Abstract: A Family-Level Analysis on Dynamics of Risk Factors and Child Protective Service Re-Reports (Society for Social Work and Research 23rd Annual Conference - Ending Gender Based, Family and Community Violence)

A Family-Level Analysis on Dynamics of Risk Factors and Child Protective Service Re-Reports

Friday, January 18, 2019: 5:00 PM
Golden Gate 7, Lobby Level (Hilton San Francisco)
* noted as presenting author
Eunhye AHN, MSW, PhD Student, University of Southern California, Los Angeles, CA
John Prindle, PhD, Research Faculty, University of Southern California, Los Angeles, CA
Emily Putnam-Hornstein, PhD, Associate Professor, University of Southern California, Los Angeles, CA
Objective: A significant number of families have repeat contact with child protective services (CPS), as evidenced by a second report, even after the receipt of services. While ample research has focused on child risk factors for re-report, little research has been conducted examining the family system. The current paper examined family risk factors over time by examining siblings using population-based administrative data. This research provides sociodemographic information of families with CPS involvement and analyzed how modifiable factors may increase or decrease the risk of re-report.

Methods: California administrative datasets from child protection and vital birth records were linked. For a family-level analysis, these administrative datasets were probabilistically linked to identify all children in the same home. The population included (1) first-time mothers who gave birth in 1999, (2) who had their first child reported to CPS before the child’s age 5, and (3) had subsequent births. From This population, two groups of mothers were identified: mothers who were never re-reported to CPS and mothers who were re-reported to CPS for a second or later born child. Risk factors included in the model were: birth weight, mother’s age at birth, maternal education, timing of prenatal care, insurance type (as a proxy for poverty), and paternity establishment. Changes in risk factors between the first and later births were recorded. The outcome variable was a re-report to CPS for a later born child after a report for the first born. To estimate the associations between risk factor changes and re-report, multivariate logistic regression model was used.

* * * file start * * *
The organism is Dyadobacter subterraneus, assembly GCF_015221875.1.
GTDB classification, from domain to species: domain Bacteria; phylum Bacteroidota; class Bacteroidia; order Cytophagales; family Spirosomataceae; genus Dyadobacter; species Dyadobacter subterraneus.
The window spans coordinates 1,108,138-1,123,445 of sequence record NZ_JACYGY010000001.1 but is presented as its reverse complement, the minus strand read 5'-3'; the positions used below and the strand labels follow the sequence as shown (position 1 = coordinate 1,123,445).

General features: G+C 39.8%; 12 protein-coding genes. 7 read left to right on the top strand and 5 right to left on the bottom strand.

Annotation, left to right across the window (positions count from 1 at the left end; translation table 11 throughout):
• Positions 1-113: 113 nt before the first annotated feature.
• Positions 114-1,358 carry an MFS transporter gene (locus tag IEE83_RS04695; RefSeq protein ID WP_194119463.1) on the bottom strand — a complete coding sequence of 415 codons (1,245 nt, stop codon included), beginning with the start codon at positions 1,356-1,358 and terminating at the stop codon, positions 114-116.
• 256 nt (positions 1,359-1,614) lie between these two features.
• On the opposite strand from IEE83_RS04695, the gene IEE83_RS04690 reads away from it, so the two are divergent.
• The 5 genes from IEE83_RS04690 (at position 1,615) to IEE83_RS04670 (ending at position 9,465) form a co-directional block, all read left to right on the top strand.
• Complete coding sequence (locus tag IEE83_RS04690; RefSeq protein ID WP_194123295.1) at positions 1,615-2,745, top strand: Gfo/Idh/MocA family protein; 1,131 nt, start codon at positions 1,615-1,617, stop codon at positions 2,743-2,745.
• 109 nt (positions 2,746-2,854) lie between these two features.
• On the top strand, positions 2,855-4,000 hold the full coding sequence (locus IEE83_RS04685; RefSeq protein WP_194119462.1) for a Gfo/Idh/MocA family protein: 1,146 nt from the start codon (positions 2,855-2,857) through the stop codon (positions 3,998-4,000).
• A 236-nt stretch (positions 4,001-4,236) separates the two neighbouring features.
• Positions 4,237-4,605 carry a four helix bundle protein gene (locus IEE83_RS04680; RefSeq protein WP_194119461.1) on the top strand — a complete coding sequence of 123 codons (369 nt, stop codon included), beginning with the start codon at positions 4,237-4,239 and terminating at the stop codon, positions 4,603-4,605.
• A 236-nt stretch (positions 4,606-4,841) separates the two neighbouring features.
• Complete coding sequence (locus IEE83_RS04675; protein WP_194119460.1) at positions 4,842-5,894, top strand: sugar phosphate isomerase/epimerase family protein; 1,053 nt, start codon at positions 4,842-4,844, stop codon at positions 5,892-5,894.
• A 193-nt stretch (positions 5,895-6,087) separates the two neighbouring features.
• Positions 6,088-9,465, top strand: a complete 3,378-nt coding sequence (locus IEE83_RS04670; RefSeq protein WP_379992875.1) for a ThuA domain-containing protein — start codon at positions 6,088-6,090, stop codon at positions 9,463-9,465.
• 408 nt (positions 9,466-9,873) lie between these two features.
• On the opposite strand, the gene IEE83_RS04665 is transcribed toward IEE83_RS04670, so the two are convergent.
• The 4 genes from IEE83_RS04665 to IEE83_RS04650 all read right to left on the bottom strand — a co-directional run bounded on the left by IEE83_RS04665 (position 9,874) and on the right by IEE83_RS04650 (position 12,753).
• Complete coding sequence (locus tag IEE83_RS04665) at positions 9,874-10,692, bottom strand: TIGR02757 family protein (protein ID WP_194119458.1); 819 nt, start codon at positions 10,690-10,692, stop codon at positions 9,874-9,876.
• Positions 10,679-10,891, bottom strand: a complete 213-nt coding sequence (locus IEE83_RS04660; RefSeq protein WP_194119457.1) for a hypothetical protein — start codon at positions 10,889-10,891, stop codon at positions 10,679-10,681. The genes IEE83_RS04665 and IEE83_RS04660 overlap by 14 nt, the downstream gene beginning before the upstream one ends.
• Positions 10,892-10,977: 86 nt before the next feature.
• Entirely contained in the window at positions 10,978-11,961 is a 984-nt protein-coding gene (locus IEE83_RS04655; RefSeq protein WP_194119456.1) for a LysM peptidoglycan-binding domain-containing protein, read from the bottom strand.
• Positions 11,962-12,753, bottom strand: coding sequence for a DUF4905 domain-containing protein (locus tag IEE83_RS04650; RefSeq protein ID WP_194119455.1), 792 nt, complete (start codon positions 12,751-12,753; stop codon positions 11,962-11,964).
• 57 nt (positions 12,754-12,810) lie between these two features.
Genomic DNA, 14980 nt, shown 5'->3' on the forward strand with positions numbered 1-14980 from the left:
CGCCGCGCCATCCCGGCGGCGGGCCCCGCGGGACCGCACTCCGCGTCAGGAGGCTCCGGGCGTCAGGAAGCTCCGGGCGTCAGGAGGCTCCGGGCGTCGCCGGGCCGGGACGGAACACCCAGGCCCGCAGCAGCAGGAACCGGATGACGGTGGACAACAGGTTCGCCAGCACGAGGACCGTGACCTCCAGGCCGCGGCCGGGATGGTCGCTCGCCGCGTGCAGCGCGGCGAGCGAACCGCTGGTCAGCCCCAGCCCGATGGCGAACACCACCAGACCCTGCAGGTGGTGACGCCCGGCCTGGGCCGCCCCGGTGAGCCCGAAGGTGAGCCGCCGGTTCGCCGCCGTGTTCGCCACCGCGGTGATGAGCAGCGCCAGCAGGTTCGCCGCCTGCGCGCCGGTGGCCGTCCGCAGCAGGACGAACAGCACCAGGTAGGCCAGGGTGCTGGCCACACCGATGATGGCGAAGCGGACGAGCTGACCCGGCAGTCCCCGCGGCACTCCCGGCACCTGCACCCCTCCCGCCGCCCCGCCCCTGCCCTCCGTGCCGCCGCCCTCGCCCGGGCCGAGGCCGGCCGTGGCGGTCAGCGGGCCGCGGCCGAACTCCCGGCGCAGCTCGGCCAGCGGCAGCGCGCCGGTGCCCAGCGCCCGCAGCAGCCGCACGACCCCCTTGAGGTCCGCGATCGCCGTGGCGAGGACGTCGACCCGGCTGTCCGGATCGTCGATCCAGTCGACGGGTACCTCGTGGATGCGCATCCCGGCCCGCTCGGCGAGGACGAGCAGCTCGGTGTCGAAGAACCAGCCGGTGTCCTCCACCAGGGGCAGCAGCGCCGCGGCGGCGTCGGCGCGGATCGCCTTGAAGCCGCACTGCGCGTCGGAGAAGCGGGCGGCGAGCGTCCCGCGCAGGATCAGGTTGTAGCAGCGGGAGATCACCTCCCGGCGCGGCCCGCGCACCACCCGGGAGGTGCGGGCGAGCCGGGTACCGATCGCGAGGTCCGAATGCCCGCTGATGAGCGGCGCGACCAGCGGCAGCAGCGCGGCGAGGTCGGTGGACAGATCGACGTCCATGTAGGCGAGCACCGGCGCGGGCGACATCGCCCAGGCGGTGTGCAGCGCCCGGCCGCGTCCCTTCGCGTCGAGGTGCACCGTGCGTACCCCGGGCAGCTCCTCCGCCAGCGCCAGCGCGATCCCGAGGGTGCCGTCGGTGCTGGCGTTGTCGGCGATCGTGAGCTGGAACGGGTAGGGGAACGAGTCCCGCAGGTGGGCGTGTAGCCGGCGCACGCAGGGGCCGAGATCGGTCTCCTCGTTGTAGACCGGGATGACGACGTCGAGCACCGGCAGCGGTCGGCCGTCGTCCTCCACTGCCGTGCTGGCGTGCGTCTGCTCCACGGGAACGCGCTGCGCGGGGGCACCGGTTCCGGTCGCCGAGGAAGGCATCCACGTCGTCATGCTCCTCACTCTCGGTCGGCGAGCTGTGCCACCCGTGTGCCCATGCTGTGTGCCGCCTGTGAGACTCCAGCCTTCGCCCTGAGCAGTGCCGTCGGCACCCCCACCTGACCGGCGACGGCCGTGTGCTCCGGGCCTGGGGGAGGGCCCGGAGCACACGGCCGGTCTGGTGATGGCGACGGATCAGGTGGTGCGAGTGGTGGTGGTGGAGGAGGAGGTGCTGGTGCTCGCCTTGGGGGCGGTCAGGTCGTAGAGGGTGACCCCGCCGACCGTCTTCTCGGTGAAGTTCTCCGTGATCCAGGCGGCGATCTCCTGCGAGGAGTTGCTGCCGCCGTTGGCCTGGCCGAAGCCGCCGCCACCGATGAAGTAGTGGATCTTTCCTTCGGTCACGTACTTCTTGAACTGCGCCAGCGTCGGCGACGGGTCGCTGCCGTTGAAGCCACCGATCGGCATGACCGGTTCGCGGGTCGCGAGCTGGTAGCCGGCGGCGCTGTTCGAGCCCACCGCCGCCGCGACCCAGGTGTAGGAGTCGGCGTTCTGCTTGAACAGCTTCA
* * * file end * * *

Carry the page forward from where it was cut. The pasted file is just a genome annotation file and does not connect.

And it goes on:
Results: Most of mothers (61.6%) with a first born child reported to CPS were minors at the time of birth. Mothers who were not re-reported for later born children were less likely to be exposed to risk factors compared to their counterparts, mothers who were re-reported for a subsequent child’s maltreatment. The results of the multivariate regression show that mother’s minor age at birth (OR = 1.75, 95% CI = 1.39, 2.19), incompletion of high school (OR = 1.36, 95% CI = 1.26, 1.60), later prenatal care (OR = 1.84, 95% CI = 1.52, 2.23), and lack of established paternity (OR = 1.91, 95% CI = 1.51, 2.42, OR = 2.37, 95% CI = 1.76, 3.91, respectively) were significant risk factors for a re-report to CPS.

Discussion: This study has important implications for improving child protective services for families at risk. This study indicates that mothers who are reported to CPS multiple times are already exposed to more risk factors at the time of first birth compared to their counterpart mothers. The results show that ameliorated risk factors do not reduce the risk of a re-report, whereas an increase in risk factors resulted heightened likelihood of being re-reported. Ways to prevent re-reports and the needs of mothers with an initial CPS contact are discussed.